Government is adding three additional criminal courts and is swiftly moving to address the shortage of police officers as well as hiring more community officers as part of efforts to arrest the crime situation on the island.
The initiatives were revealed by Prime Minister Mia Mottley who while maintaining that crime could not be solved by the Attorney General or the Barbados Police Service alone, said these improvements were necessary to help bring the situation under control.
Her comments have come just one day after three murders were recorded.
Speaking during the Barbados Labour Party’s (BLP) 83rd Annual Conference at Queen’s Park Saturday evening, Mottley said she was shocked to find out that over 80 per cent of murder and gun charges before the courts were from before 2018 – when her government assumed office.
She said the three additional courts would deal specifically with murder and serious cases in a further effort to make a dent in the backlog of cases.
Mottley said the quicker justice was served, the better.
“I’ve discussed with the Attorney General and he has discussed with the Chief Justice that we will make available immediately the provisions for three more criminal courts on top of the five that we have to wrestle the crime down to the ground.
“Why? Because people with two and three murder charges will not think twice before they do foolishness again and therefore we need people to receive justice. If you are going to be acquitted, be acquitted, if you are going to be convicted, be convicted,” the Prime Minister stated.
“We have been in the Government four years and three months. How do we still have more than 80 per cent of the murder cases in Barbados dating from before May 2018? Almost 80 per cent of the gun charges before May 2018? The burden is too heavy and those new, three courts will deal predominantly with murder and gun but they will deal with all serious crime issues in Barbados…”
Mottley said they had set a target of getting matters dealt with between six to nine months and for any appeal to be disposed of within 12 to 15 months.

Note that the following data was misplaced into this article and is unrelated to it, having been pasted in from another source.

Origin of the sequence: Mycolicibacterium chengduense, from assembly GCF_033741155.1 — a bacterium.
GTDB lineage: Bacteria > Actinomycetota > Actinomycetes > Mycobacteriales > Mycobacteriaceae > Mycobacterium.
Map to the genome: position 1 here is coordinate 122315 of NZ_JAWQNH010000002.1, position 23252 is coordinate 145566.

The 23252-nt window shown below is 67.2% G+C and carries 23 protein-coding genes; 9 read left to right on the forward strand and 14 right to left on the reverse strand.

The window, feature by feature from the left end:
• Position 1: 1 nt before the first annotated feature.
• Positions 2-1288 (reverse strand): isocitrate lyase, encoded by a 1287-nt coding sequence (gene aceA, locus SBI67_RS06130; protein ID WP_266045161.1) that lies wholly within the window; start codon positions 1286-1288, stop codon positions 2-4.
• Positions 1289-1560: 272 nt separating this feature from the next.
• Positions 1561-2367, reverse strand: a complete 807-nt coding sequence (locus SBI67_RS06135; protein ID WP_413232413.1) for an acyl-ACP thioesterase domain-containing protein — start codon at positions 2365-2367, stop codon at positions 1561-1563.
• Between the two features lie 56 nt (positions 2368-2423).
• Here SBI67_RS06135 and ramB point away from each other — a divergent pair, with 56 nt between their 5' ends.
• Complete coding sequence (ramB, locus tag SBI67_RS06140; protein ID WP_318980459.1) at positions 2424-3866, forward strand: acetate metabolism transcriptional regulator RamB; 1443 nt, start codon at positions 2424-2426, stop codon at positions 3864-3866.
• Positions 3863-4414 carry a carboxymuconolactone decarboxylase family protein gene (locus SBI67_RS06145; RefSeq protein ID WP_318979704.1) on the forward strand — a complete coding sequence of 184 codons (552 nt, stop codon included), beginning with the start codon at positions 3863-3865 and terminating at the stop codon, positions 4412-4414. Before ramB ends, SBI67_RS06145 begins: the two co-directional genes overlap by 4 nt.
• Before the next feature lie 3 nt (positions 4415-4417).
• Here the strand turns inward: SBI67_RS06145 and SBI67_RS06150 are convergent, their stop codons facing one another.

The Prime Minister said contracts for police officers were being discussed to attract much-needed bodies to the Barbados Police Service.
She said there was also an urgent need for more community officers to help with crime.
“In addition, you have seen the police advertising for recruits and we have discussed with the Commissioner that we will increase the numbers to two cohorts of 75 each in a year, making it 150 people and hopefully within less than two years we can fill all 250 vacancies in the Force.
“The terms and conditions are being negotiated generally now, but we need to make sure that we also increase the number of community officers and the Prince International Trust people because they are the ones working in communities with young kids and teenagers, I see it myself,” Mottley said.
She said she had also given the Commissioner of Police the go-ahead to hire additional persons to assist them with their investigations.
However, the Prime Minister maintained that the crime situation could not be solved unless all Barbadians played their part.
She said persons who had information that could assist the police needed to speak up.
Mottley also called on family members not to encourage criminal behavior in their households and to say “enough is enough.” (RB)